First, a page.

It’s my new mantra.
I have to mutter it to myself 4-5 times a day, as I look at what my children have left on their plates.
This is a huge pitfall for parents trying to lose weight, I have learned.
It’s been about ten days, and I am still counting those calories. Thanks to some very sagacious advice from my godfather, I have also added some strength training to my fitness routine.
There have been good days and bad days. Some days I have too much, other days I don’t even eat all my allotted daily calories (rare), but I’m counting everything.
Some days, I feel perfectly satisfied.
Other days, I feel like I spend the day hungry. I’m convinced it’s psychological, because those days are the ones when I have less going on. I’m not as busy, hovering around the kitchen more.
Those are the days when my kids’ plates are especially dangerous.
We have one kid who simply doesn’t eat a lot, and another kid who is a picky eater. The Bug will taste pretty much anything, but he won’t eat lots of it. The Bear will flat-out refuse to eat things.
To mitigate the exhaustion and unpleasantness that can be mealtimes, we have instituted one simple rule:
One bite of everything.
Whatever foods are on their plates, they must take one bite of each. This can lead to faces, complaints and protests, but generally they comply.
The trouble is that whatever they don’t like gets left on their plates.
Often, the things they don’t like are the things that I love!
After eating, once they’ve cleared their plates to the counter, I have to steel myself before heading to the kitchen to start tidying.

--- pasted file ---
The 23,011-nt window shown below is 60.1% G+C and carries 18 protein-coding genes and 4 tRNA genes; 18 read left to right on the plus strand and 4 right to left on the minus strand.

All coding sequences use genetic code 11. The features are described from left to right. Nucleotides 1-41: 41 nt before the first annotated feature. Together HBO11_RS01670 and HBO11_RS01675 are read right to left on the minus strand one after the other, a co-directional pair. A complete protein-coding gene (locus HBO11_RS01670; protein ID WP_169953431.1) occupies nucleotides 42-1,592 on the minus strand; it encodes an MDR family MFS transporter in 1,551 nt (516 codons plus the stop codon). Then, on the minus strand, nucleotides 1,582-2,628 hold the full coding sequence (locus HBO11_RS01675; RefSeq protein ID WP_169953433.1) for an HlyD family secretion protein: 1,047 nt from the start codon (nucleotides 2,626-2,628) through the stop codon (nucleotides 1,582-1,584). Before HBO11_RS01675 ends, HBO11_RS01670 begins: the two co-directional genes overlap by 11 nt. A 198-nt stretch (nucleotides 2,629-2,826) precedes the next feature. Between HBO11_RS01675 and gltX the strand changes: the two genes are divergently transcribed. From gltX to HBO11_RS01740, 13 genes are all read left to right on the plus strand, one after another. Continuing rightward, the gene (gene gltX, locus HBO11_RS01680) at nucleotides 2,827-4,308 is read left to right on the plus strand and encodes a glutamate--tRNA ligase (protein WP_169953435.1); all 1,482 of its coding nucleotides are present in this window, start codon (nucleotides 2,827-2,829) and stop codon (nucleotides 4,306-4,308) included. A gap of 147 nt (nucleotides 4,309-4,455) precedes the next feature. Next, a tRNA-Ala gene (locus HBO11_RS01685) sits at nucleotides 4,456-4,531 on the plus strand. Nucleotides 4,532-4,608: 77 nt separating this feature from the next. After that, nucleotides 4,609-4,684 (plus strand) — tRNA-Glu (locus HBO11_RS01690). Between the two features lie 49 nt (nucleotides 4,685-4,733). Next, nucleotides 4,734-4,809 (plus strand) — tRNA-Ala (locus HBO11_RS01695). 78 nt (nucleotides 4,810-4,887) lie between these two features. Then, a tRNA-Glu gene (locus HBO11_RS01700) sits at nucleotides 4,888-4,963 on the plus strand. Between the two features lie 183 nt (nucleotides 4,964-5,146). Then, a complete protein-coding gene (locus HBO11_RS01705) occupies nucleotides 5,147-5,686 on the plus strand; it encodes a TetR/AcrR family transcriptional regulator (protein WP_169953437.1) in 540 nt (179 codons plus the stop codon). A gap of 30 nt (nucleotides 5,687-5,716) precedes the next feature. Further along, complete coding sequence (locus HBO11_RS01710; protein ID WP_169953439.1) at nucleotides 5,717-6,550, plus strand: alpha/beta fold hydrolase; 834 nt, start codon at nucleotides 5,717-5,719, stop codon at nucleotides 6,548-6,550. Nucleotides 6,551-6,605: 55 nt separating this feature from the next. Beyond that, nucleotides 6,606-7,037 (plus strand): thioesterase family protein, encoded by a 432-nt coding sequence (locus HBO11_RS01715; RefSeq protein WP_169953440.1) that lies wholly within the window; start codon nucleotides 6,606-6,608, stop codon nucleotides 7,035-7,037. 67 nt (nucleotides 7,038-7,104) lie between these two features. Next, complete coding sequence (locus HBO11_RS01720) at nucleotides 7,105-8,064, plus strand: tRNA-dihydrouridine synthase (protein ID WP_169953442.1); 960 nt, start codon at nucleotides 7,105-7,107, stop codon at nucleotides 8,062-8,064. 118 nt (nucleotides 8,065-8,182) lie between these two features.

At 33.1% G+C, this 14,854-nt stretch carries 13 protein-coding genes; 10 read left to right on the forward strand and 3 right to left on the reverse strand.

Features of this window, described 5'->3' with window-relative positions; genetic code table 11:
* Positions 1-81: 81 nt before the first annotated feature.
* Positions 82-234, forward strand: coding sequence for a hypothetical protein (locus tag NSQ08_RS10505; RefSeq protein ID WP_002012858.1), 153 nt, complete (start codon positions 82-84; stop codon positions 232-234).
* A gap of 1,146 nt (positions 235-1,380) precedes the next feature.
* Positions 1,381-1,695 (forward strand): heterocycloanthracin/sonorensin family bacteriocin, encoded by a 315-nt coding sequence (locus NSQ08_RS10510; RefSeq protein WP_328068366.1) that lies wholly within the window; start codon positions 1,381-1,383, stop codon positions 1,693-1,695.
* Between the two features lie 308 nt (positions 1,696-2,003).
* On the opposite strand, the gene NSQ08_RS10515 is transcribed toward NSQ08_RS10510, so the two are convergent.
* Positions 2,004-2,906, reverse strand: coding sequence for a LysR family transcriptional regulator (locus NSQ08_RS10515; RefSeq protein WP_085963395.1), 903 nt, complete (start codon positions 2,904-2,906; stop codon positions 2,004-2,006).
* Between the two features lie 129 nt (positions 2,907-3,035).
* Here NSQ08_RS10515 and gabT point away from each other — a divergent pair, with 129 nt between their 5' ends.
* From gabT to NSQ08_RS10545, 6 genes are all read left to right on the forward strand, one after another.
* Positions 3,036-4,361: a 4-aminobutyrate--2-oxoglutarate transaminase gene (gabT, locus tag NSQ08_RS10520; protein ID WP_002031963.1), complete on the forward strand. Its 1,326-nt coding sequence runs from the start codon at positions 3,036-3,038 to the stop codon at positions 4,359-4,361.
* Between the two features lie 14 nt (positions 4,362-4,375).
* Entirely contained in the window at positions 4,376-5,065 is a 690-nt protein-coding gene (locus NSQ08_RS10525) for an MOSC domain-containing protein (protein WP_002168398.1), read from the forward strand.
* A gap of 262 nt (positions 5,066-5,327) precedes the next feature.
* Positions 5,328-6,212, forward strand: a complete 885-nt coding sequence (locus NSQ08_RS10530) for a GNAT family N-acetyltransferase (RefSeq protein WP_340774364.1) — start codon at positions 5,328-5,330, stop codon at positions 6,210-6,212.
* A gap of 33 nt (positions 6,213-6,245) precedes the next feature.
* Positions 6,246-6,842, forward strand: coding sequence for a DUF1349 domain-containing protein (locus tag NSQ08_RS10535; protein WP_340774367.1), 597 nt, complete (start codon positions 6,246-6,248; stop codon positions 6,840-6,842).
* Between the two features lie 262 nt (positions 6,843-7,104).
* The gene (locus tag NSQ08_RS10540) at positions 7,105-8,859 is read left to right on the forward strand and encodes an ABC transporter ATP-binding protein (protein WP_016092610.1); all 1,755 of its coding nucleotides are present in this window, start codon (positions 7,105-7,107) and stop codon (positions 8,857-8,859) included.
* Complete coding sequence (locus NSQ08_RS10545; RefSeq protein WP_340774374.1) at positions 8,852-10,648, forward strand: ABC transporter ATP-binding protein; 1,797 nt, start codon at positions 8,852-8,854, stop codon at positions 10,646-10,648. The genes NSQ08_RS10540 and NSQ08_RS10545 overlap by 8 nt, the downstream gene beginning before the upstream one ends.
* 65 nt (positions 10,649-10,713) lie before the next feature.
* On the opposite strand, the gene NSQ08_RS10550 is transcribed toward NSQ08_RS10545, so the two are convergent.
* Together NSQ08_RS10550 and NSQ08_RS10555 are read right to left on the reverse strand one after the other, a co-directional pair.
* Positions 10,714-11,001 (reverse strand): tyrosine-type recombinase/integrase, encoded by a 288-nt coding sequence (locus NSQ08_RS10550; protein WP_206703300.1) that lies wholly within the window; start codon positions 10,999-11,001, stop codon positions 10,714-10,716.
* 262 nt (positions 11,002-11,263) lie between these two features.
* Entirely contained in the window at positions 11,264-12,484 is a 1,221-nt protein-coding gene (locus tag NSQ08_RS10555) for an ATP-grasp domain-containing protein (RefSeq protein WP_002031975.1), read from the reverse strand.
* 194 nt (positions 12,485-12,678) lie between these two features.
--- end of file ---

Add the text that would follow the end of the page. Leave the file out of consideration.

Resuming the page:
It’s so easy to finish off what they’ve left behind! And it seems like such a waste!
(The worst part is that Chico can finish their plates AND have his own helping of seconds and never bat an eyelash. If I were to do that, I’d see the difference on the scale the very next morning.)
Building Up the Willpower
Different people have different approaches to this problem. I’ve heard of people squirting dish soap on their kids’ plates as soon as they get to the kitchen in order to avoid the temptation.
What’s helped me, though, is the knowledge that I must write everything down.
Today, the school-provided lunch was “pizza crunchers.” Basically, fried balls of mozzarella stuffed with tomato sauce. Neither of the kids liked them very much, and they left most of them on their plates.
The golden lumps of fat gleamed up at me from their plates. Their siren call was in their smell. They smelled delicious.
Just one bite, I told myself.
I picked one up, but instead of feeling a crispy crust between my fingers, all I felt was a soggy, smooshy lump.
That broke the spell. I dropped it back onto the plate (splat!), quickly carried it into the kitchen and emptied it into the garbage.
Whew! That was close!
Feeling Pretty Good
I managed to resist temptation. I was feeling pretty good about myself.
And then the boys and I baked brownies.